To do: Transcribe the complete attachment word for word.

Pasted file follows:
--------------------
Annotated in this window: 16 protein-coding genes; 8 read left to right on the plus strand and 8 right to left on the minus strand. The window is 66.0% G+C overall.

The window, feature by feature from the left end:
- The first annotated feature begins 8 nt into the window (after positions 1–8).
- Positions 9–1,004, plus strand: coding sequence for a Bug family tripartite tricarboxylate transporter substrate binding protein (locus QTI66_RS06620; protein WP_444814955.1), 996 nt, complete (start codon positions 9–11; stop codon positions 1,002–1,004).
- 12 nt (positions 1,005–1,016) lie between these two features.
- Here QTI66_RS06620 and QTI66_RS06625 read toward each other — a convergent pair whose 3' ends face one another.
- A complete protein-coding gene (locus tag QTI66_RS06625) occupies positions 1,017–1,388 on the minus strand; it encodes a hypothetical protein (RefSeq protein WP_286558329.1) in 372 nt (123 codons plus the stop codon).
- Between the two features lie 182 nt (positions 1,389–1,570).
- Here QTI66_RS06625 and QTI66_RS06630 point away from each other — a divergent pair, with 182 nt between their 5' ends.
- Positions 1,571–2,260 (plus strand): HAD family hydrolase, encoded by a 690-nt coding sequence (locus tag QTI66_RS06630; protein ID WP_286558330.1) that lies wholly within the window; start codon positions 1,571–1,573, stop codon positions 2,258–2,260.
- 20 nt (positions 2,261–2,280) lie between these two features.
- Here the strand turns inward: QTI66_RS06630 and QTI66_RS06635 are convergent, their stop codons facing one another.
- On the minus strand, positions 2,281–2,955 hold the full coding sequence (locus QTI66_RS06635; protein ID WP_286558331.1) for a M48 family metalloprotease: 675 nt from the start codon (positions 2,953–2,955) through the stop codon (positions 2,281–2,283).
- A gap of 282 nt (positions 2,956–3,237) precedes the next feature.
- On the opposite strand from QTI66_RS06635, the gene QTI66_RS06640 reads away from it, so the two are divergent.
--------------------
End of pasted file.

Annotated in this window: 16 protein-coding genes; 8 read left to right on the plus strand and 8 right to left on the minus strand. The window is 66.0% G+C overall.

The window, feature by feature from the left end:
- The first annotated feature begins 8 nt into the window (after positions 1–8).
- Positions 9–1,004, plus strand: coding sequence for a Bug family tripartite tricarboxylate transporter substrate binding protein (locus QTI66_RS06620; protein WP_444814955.1), 996 nt, complete (start codon positions 9–11; stop codon positions 1,002–1,004).
- 12 nt (positions 1,005–1,016) lie between these two features.
- Here QTI66_RS06620 and QTI66_RS06625 read toward each other — a convergent pair whose 3' ends face one another.
- A complete protein-coding gene (locus tag QTI66_RS06625) occupies positions 1,017–1,388 on the minus strand; it encodes a hypothetical protein (RefSeq protein WP_286558329.1) in 372 nt (123 codons plus the stop codon).
- Between the two features lie 182 nt (positions 1,389–1,570).
- Here QTI66_RS06625 and QTI66_RS06630 point away from each other — a divergent pair, with 182 nt between their 5' ends.
- Positions 1,571–2,260 (plus strand): HAD family hydrolase, encoded by a 690-nt coding sequence (locus tag QTI66_RS06630; protein ID WP_286558330.1) that lies wholly within the window; start codon positions 1,571–1,573, stop codon positions 2,258–2,260.
- 20 nt (positions 2,261–2,280) lie between these two features.
- Here the strand turns inward: QTI66_RS06630 and QTI66_RS06635 are convergent, their stop codons facing one another.
- On the minus strand, positions 2,281–2,955 hold the full coding sequence (locus QTI66_RS06635; protein ID WP_286558331.1) for a M48 family metalloprotease: 675 nt from the start codon (positions 2,953–2,955) through the stop codon (positions 2,281–2,283).
- A gap of 282 nt (positions 2,956–3,237) precedes the next feature.
- On the opposite strand from QTI66_RS06635, the gene QTI66_RS06640 reads away from it, so the two are divergent.